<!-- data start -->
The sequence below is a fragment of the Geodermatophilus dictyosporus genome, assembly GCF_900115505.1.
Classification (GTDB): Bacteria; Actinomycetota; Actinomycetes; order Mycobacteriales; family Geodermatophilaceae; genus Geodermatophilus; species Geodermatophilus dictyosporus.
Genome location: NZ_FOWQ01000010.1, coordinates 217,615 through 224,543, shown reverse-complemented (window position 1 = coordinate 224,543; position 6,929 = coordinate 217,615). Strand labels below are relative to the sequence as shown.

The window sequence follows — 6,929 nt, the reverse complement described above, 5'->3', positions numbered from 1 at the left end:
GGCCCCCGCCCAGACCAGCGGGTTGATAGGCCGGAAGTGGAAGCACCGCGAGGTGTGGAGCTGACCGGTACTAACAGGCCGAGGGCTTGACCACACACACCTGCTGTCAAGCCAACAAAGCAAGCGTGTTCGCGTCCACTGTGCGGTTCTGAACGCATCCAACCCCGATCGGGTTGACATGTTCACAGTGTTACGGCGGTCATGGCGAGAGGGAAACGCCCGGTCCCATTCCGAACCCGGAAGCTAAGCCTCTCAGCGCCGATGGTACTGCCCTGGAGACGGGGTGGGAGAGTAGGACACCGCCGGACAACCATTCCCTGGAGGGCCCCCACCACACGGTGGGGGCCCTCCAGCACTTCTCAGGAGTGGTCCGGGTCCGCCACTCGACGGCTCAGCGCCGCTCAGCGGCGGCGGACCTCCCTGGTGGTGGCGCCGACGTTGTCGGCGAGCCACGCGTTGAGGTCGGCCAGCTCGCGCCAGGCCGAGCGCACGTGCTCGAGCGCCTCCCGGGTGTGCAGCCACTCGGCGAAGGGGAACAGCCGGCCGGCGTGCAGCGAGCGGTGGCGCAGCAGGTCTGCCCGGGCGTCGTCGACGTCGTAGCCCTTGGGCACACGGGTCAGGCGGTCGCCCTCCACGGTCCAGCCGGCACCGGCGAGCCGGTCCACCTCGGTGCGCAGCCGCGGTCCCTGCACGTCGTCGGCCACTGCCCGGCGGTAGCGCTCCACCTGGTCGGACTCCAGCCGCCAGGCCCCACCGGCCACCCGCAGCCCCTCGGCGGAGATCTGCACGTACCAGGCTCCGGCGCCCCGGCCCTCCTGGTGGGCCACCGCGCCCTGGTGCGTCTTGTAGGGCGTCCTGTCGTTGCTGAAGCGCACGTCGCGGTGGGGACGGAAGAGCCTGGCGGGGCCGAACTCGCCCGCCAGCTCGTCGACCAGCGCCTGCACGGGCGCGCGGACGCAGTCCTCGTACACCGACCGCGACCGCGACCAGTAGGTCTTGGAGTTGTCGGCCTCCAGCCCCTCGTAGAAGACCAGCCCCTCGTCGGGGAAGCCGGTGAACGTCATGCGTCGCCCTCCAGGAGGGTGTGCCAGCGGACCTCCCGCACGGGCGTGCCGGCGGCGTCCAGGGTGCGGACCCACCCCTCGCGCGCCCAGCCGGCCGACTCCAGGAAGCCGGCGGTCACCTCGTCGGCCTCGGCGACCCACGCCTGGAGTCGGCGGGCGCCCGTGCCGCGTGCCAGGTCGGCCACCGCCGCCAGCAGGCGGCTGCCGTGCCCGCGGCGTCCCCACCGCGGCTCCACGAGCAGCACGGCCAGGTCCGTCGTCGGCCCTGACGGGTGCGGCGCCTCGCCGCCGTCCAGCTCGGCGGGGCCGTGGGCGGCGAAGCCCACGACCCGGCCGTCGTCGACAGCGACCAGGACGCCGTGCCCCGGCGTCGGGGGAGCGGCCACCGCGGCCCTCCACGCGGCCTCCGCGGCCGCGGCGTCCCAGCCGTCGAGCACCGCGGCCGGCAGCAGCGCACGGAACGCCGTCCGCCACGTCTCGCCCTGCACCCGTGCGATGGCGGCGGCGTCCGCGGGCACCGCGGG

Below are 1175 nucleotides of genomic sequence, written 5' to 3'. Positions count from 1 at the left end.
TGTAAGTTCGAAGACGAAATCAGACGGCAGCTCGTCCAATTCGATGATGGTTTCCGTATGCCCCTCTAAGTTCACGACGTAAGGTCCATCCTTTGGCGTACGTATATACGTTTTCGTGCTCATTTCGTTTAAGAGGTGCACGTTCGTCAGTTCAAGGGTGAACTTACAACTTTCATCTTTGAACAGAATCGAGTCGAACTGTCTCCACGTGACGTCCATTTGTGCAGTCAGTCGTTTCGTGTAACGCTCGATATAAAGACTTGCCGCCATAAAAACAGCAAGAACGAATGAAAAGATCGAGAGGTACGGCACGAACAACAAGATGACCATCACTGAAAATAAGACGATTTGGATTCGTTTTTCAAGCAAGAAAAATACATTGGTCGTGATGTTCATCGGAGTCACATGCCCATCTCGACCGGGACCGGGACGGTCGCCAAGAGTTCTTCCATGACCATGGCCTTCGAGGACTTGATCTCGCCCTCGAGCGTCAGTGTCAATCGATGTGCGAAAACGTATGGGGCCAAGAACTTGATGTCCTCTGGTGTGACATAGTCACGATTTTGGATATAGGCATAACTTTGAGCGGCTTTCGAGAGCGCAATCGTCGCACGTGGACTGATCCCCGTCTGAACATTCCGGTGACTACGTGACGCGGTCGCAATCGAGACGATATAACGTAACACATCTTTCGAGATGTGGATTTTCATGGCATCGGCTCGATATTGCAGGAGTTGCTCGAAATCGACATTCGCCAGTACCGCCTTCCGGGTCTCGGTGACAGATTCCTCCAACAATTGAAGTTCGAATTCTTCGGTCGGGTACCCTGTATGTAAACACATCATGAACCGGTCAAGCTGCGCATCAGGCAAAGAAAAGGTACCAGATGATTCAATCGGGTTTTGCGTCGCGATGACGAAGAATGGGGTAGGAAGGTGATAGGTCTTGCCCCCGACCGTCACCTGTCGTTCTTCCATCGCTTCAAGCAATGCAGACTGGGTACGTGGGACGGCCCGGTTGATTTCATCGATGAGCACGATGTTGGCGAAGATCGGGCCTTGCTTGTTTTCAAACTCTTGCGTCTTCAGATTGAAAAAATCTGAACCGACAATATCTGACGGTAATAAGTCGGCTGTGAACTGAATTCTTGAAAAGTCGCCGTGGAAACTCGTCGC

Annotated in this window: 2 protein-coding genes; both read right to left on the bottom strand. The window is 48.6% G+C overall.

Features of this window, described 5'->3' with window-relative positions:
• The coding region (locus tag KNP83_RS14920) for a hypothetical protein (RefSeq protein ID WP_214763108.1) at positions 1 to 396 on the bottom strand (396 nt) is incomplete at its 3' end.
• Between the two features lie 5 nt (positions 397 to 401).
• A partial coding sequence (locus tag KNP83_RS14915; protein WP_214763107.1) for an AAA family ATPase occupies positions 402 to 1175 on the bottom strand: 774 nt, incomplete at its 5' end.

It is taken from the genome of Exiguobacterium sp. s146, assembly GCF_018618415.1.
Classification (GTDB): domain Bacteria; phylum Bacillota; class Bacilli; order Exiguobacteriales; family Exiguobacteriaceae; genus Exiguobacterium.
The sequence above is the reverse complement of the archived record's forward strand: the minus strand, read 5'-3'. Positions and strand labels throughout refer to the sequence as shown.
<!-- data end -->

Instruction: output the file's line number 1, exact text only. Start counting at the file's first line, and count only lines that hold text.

The sequence below is a fragment of the Geodermatophilus dictyosporus genome, assembly GCF_900115505.1.